Zambezi gearing up for whole hide upholstery leather production
Published: 3rd Mar 2021
Not much good news due to the lockdowns which have seriously affected the markets locally and internationally. However optimism prevails at Zambezi Tanners, which is re-equipping for full bovine hide production.
This is in line with the ongoing demand for upholstery leather, which is currently being imported. A Zimbabwean leather furniture manufacturer, which exports to other SADC countries, wants to source locally. Overall, in Zimbabwe, there is demand for up to 100 000 ft², which is a big chunk of leather.
The re-equipping programme should start in April this year. However, I predict full production will only kick in around July.
One issue facing the tannery is sourcing commercial grade hides - these being of the right weight range and quality. The big, well managed cattle ranches are almost a thing of the past. Today the source is private abattoirs who have feedlots of cattle purchased from communal farmers. Trading in cattle by communal farmers results in a lot of rebranding, a lot of which are way out of spec and random. As a result all hides are only suitable for a corrected grain finish.
Exotic leathers are still being produced and exported, but on a lesser scale than previous years. Exotic leathers, mainly elephant and hippo, are still in demand in some foreign markets - particularly elephant leather for the Texas boot market.
However, it seems the United States will kill the trophy hunting industry, at least in Africa, so the raw material is not as easy to source as it was in years gone by. The pandemic had an enormous effect on the processional hunters last year and does not look like being any better this year. So the source of raw hides is reliant on PAC (problem animal control ). As you can appreciate, this only takes place in certain parts of the country where these wild animals live. Sadly, human/wildlife conflict is the cause for PAC action. Settler farmers often border on or have expanded into wildlife areas, thus causing the conflicts. Efforts are being made to reduce these human/wildlife conflicts, the results of which, I'm not certain of as yet.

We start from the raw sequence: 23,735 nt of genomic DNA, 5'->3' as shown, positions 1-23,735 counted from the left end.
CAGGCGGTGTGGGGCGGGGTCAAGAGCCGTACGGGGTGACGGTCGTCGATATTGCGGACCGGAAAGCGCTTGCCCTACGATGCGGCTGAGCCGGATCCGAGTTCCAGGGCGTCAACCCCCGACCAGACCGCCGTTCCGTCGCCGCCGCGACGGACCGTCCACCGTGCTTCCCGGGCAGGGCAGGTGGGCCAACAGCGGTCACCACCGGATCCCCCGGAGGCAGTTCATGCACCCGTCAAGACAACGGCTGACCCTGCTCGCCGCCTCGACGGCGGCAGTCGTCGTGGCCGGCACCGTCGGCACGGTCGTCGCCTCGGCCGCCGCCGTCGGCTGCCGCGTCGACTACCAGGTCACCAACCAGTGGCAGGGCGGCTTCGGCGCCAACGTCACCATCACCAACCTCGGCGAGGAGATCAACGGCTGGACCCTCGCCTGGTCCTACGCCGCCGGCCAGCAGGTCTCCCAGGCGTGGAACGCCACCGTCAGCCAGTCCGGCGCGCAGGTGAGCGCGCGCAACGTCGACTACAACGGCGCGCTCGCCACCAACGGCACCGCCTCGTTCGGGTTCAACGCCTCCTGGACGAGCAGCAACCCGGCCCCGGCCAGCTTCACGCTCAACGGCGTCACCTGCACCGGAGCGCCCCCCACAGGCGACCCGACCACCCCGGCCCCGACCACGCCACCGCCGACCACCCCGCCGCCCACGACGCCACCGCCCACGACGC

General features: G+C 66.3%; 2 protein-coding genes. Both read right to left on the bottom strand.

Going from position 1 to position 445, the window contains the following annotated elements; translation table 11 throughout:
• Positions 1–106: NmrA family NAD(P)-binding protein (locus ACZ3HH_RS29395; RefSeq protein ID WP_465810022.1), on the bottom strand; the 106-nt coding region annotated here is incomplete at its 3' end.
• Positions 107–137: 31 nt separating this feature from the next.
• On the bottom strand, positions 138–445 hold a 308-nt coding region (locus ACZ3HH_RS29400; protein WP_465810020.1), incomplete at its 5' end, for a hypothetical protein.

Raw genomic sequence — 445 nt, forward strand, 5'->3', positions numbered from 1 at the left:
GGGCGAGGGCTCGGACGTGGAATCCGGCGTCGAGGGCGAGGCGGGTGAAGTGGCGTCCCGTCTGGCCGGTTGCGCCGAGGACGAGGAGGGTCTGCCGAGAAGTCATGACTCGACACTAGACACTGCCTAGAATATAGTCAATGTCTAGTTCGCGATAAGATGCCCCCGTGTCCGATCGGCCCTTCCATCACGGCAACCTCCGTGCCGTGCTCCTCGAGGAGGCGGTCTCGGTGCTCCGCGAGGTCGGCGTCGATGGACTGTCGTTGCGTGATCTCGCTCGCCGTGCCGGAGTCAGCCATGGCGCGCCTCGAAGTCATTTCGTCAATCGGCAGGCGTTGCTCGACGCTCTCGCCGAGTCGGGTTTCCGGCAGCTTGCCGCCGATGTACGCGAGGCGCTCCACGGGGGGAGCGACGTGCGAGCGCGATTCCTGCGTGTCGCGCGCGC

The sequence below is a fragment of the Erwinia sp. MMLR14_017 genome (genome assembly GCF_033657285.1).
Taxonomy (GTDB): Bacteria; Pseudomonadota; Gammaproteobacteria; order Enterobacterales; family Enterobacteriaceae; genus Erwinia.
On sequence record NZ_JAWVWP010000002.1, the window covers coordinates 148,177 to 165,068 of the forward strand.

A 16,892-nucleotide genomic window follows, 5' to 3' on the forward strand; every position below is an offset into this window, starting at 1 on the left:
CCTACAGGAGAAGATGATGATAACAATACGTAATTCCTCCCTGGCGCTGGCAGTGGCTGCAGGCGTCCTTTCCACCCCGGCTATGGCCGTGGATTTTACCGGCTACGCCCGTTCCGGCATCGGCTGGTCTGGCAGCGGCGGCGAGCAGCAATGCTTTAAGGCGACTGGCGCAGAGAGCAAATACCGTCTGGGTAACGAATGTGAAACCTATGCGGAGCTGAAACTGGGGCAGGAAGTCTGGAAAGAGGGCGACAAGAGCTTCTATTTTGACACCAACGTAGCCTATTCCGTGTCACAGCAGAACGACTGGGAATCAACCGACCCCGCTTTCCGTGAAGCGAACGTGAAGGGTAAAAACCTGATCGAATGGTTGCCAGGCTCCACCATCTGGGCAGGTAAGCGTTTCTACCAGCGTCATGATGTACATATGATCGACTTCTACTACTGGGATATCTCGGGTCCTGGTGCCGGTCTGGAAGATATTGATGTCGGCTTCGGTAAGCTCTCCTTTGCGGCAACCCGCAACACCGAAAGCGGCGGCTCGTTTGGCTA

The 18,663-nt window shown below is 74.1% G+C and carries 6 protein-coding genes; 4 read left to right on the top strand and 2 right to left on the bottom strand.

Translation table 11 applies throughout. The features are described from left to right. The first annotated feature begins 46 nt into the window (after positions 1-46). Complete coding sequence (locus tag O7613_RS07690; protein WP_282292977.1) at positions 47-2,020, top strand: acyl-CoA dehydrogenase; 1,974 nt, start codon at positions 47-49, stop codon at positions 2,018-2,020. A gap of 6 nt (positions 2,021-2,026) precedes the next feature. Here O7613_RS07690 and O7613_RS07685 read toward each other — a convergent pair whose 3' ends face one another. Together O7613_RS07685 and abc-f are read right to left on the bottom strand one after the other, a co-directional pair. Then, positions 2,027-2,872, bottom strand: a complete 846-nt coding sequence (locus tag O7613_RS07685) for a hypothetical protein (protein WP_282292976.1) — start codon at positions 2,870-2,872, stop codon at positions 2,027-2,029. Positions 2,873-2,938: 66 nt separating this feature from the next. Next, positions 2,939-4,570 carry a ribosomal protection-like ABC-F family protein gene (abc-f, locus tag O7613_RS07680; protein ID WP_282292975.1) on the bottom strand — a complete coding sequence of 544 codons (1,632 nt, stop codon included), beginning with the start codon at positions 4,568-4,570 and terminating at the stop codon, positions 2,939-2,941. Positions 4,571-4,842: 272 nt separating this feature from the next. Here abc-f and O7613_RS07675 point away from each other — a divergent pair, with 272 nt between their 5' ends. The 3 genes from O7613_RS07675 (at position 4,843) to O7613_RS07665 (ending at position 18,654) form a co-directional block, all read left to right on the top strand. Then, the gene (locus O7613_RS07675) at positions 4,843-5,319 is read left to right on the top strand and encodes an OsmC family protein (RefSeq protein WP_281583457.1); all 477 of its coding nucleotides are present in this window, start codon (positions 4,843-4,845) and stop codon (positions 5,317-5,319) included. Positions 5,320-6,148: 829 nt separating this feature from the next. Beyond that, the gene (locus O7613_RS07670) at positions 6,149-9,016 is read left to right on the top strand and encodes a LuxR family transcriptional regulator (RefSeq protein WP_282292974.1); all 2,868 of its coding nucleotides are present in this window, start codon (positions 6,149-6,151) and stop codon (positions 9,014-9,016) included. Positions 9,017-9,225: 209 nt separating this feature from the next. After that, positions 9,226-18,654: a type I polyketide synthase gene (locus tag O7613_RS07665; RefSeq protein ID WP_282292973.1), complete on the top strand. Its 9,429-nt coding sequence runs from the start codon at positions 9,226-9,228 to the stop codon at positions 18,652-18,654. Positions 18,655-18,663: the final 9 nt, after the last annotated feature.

Zambezi Tanners' traditional leathers, crocodile and ostrich, are normally cyclical, reaching unaffordable peaks, then crashing to almost nothing, and building back up over 2 years or so. That hasn't happened this time; the prices have just stayed down.
In general, I'm not confident about the future of exotic leathers. I think upholstery is a much more secure route.